Music therapy is REALLY cool; but it can also be one of the toughest things to explain in a way that makes sense to others. As a graduate-equivalency student who came from a performance background, making the switch to music therapy required a change in mindset, routine, and overall priorities. To go from practicing 3-4 hours a day to reading 3-4 hours a day was a challenge that required a lot of self-control and determination. Achieving an understanding of music therapy practice can be a daunting task, but nonetheless a rewarding accomplishment to know how valuable music can be.
There was one thing that significantly fostered my understanding of music as a therapeutic tool: the Therapeutic Function of Music (TFM) Plan. The TFM Plan is a conceptual methodology developed by Dr. Hanson-Abromeit from the University of Kansas. It was introduced to me my first semester in my Clinical Techniques for Children course. Though I was still very naive in my development as a student music therapist, the TFM Plan was one component of my education that just seemed to click with me in a variety of ways. The TFM Plan is basically designed as a teaching tool that articulates the relationship between the function of music as a therapeutic medium, the individualized needs and preferences of the client and expected outcomes.
It is organized so that each element of music serves a specific role in the therapeutic process. Additionally, the tool requires that each musical element is defined and explained through stating WHY it is necessary, WHAT it will do, and HOW it will look. For example, when organizing my thoughts this way I was able to develop an intervention to promote emotion identification in preschoolers by thinking about how major harmonies are often perceived as ‘happy’, while minor harmonies are on the contrary perceived as ‘sad’. Furthermore, I transferred this to relate to my own life in how when I exercise I will listen to preferred, energetic music with fast tempos, loud volume levels, and lots of rhythmic activity to increase my physiological arousal and motivate myself to continue exercising.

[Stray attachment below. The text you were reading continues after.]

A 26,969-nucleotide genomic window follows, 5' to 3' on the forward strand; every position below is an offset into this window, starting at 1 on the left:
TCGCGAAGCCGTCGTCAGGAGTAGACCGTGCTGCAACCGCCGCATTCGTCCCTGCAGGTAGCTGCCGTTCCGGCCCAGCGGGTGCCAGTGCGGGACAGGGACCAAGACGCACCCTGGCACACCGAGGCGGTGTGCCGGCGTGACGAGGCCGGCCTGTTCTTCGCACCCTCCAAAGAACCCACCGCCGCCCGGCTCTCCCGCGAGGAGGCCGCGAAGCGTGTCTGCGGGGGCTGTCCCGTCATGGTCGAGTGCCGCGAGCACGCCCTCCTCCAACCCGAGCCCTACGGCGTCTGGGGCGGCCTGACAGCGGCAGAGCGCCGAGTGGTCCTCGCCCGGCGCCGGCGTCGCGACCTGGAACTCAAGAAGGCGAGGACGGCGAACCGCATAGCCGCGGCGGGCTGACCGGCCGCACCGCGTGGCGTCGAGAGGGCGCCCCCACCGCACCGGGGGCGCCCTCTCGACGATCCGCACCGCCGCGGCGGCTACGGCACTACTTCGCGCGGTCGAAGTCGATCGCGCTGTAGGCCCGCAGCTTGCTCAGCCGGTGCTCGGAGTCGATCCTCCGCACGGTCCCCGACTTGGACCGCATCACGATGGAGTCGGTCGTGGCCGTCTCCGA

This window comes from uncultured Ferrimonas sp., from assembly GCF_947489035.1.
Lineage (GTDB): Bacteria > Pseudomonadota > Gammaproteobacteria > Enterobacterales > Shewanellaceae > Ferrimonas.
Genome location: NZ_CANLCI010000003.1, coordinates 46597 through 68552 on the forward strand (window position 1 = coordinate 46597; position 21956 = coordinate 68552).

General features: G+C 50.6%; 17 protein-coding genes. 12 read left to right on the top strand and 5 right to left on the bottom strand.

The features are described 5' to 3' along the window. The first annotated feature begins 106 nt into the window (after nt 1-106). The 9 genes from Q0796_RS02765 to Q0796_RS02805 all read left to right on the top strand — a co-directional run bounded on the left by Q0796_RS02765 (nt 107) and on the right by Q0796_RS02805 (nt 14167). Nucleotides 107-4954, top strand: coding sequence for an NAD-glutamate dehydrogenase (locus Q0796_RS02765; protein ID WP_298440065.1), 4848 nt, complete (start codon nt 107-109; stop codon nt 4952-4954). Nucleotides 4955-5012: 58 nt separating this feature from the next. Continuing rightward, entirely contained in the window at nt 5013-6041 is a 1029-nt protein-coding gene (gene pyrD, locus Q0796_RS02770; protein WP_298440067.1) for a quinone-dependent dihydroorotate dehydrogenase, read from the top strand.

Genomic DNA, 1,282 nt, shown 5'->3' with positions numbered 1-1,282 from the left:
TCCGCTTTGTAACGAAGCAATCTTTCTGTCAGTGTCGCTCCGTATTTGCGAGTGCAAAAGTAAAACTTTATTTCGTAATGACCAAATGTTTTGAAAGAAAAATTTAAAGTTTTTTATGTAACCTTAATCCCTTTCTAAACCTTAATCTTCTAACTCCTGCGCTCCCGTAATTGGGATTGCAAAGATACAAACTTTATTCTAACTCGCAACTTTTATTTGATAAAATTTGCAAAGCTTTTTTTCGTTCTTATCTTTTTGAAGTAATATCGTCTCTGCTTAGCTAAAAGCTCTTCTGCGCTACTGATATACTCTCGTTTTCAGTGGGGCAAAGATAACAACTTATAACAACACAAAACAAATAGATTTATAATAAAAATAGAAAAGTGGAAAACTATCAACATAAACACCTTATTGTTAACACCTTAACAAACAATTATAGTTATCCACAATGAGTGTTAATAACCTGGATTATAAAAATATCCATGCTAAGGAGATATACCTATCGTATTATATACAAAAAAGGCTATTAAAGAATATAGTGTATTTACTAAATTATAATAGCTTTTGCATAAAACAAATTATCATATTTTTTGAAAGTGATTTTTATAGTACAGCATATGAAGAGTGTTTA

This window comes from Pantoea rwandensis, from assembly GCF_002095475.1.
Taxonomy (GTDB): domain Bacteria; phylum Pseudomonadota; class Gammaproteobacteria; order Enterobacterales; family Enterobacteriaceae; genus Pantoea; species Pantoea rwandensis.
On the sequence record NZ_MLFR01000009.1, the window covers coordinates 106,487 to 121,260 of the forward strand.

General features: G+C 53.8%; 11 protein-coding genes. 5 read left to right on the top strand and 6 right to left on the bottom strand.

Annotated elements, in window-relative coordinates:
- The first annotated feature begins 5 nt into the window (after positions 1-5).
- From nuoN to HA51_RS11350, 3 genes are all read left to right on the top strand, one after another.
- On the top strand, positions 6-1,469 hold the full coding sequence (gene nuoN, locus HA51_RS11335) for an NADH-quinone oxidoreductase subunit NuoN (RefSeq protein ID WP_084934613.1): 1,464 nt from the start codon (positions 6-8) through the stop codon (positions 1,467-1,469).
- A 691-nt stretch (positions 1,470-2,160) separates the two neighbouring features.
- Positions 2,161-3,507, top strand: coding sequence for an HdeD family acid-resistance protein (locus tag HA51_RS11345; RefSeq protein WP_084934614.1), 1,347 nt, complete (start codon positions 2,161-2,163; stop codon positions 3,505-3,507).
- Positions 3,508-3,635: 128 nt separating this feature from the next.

While the music itself and the process of music-based interventions can be complex, the TFM Plan can be helpful for students to organize their thoughts throughout that process. I continue to use the TFM Plan to help my organization and planning for every client with whom I work. I recommend that all students beginning their studies in music therapy get their hands on the TFM Plan and begin to explore what role or function music plays in their own life.
I find myself wondering how this tool could be used to advocate for the profession. Could the TFM Plan also be used to explain to other non-musicians how music can be the therapy? Music therapists are in constant pursuit to explain to others the value and the purpose of what we do. My internship supervisors go above and beyond to explain to parents of patients receiving music therapy how the music is helping their child, what the music is doing to help their child, and why it is necessary to use a specific kind of music or music experience. Perhaps the TFM Plan is a stepping stone towards gaining more recognition and support that would help us bring music therapy into the lives of those who need it most.
Citation: Hanson-Abromeit, D. (2015). A conceptual methodology to define the therapeutic function of music plan. Music Therapy Perspectives, 33(1), 25-38. doi: 10.1093/mtp/miu061
Photo Credit: http://kcur.org/post/language-lullabies-ku-professor-develops-music-therapy-preemies#stream/0